Yesterday I sat in on a talk  by Muki Haklay of UCL entitled “What’s so new in Neogeography?”

Muki talked about levels of hacking within the world of neogeo from deep technical hacking (changing GIS application code) through, shallow technical hacking (his words not mine) which I think are mashups to use hacking and meaning hacking which involve using the tools and information in different ways to those originally intended. 
The bit that caught my interest was the somewhat radical view that openness, democratisation, collaboration and other core tenets of the Web 2.0 world may not be quite as benign as we have all been lulled into believing. Is an elegant mashup, such as the US Holocaust Museum with Google Earth, accessed by the technorati creating the illusion of participation instead of prompting people to take action or contribute? Do those clamouring for freer access to publicly created data sets want to provide the same free access to the products they build from this free data? Does the profile of those connecting online to public services exclude those most in need of these services? Does it matter if the profile of completeness of OSM is inverse to the index of multiple deprivation (i.e the most deprived areas are those least covered by OSM)?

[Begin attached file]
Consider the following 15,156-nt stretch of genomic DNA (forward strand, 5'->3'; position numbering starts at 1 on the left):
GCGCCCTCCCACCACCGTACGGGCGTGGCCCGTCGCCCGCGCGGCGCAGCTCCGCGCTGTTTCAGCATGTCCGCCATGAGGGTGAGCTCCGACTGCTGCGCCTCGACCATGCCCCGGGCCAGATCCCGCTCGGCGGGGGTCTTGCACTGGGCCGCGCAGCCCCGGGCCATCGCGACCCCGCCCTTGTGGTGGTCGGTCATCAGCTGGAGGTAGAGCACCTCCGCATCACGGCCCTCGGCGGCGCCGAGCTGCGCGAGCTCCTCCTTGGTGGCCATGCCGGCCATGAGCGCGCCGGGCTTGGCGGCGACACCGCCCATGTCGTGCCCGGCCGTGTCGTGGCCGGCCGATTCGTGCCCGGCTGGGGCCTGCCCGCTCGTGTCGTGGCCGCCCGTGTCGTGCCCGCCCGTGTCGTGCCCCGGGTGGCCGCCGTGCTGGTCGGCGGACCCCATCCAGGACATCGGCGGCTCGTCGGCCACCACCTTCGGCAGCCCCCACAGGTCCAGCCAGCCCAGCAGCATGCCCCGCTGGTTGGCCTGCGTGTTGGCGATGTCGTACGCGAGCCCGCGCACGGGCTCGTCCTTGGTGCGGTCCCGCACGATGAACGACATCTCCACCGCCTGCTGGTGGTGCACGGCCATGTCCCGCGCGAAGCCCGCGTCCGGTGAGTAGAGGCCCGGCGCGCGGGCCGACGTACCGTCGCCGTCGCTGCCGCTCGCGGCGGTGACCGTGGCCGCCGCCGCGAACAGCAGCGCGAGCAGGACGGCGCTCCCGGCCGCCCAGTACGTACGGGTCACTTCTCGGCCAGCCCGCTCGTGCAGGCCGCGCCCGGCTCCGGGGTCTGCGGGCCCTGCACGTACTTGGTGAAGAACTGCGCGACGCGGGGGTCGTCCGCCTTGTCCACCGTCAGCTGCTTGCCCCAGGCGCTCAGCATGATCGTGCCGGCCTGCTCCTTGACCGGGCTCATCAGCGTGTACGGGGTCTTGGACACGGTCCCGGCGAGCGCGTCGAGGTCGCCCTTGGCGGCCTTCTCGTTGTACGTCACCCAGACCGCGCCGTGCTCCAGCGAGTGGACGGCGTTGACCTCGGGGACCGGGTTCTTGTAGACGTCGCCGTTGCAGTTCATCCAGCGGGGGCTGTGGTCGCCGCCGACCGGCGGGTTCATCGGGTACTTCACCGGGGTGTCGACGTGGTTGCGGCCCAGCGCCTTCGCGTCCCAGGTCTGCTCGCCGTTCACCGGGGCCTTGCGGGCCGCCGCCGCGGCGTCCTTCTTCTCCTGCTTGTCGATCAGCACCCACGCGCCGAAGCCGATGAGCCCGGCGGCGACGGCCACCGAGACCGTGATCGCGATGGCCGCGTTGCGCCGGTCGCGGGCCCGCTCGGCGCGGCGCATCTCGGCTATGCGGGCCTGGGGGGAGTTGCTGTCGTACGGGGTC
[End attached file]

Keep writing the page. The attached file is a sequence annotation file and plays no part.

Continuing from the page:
These topics lead Muki to bring in the concept “technolibertarianism” first suggested by Paulina Borsook in her book Cyberselfish in which she describes 

technology culture which is strongly individualistic, ‘violently lacking in compassion, ravingly anti-government, and tremendously opposed to regulation …private sector can do everything …’ protecting privacy, skimping on philanthropy, ignoring environmental concern and hating cities and philanthropy is done directly, deciding on hobby topics, ‘unholistically’ and without trust in governments

Muki suggested that there was a thread of technolibertarianism within the neogeo world

Lack of awareness of serious social problems, little empathy with gender, ability, and ethnicity issues

Strong and thought provoking stuff and I am sure many will disagree but worth discussing at least.

The slides are here and if you want to sit in on the next session entitled “Data Quality and Neogeography” details are here